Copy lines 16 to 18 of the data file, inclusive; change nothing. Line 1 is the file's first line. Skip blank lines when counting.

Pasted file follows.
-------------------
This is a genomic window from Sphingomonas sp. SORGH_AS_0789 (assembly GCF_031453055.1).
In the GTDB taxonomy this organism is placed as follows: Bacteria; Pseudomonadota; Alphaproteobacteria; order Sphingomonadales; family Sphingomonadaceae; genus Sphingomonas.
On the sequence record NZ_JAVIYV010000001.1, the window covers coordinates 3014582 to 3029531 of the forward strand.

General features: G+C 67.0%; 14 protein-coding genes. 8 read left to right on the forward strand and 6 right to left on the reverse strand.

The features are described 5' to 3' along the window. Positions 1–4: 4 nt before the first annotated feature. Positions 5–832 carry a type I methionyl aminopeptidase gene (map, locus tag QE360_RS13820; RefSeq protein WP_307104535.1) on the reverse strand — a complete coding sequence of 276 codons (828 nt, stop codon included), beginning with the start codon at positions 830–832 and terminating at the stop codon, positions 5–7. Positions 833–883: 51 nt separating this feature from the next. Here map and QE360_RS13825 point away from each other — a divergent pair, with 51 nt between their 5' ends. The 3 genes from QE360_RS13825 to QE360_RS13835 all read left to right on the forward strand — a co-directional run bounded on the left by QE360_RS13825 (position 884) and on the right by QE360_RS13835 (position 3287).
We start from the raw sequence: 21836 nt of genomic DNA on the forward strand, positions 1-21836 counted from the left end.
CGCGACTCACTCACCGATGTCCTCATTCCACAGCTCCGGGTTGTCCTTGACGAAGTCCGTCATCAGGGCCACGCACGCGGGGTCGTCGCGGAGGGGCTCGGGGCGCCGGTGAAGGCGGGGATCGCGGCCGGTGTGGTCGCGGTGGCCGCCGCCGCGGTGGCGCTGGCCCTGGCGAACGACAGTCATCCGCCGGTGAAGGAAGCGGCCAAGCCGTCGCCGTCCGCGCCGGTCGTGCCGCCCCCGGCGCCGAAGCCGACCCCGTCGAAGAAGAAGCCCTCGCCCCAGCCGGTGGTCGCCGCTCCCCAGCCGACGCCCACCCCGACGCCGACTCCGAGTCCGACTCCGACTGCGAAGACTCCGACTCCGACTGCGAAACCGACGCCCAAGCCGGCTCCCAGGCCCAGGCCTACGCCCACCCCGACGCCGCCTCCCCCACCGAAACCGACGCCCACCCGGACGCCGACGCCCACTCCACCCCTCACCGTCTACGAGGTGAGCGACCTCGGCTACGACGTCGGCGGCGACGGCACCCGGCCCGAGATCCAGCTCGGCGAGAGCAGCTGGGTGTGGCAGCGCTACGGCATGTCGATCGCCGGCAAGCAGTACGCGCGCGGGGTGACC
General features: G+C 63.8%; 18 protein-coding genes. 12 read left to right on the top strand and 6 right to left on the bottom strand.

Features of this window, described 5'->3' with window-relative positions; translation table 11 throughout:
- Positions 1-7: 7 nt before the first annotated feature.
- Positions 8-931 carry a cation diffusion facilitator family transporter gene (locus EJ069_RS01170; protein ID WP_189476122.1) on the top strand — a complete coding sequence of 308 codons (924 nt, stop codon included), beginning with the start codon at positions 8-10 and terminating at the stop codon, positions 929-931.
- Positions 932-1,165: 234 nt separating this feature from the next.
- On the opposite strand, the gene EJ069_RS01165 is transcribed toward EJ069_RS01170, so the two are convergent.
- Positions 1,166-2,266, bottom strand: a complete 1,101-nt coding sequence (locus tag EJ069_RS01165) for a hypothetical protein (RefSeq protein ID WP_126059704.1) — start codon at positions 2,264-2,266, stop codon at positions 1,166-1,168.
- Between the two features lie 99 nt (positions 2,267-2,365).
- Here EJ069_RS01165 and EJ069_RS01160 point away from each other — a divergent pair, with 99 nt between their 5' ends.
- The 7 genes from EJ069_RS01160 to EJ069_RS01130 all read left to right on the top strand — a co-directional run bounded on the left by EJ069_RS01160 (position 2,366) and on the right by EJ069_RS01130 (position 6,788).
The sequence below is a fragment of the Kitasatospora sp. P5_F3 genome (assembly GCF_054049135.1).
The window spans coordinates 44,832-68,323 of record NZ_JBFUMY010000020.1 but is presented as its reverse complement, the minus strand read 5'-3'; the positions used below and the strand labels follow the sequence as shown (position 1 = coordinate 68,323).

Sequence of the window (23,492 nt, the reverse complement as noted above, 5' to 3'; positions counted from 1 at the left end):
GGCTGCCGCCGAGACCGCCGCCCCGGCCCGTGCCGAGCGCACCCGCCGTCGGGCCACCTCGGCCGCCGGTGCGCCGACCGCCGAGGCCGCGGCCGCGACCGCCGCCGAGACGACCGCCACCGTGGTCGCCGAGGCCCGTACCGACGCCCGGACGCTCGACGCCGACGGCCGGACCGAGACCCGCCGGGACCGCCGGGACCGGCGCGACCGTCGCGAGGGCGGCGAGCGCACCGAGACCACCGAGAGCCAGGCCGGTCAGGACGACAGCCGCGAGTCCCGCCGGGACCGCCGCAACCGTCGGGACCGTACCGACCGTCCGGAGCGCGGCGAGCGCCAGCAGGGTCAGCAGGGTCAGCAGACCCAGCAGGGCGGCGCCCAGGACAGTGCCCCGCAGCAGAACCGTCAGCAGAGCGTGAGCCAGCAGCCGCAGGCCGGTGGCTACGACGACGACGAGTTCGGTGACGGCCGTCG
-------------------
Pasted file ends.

- Here EJ069_RS01165 and EJ069_RS01160 point away from each other — a divergent pair, with 99 nt between their 5' ends.
- The 7 genes from EJ069_RS01160 to EJ069_RS01130 all read left to right on the top strand — a co-directional run bounded on the left by EJ069_RS01160 (position 2,366) and on the right by EJ069_RS01130 (position 6,788).
The sequence below is a fragment of the Kitasatospora sp. P5_F3 genome (assembly GCF_054049135.1).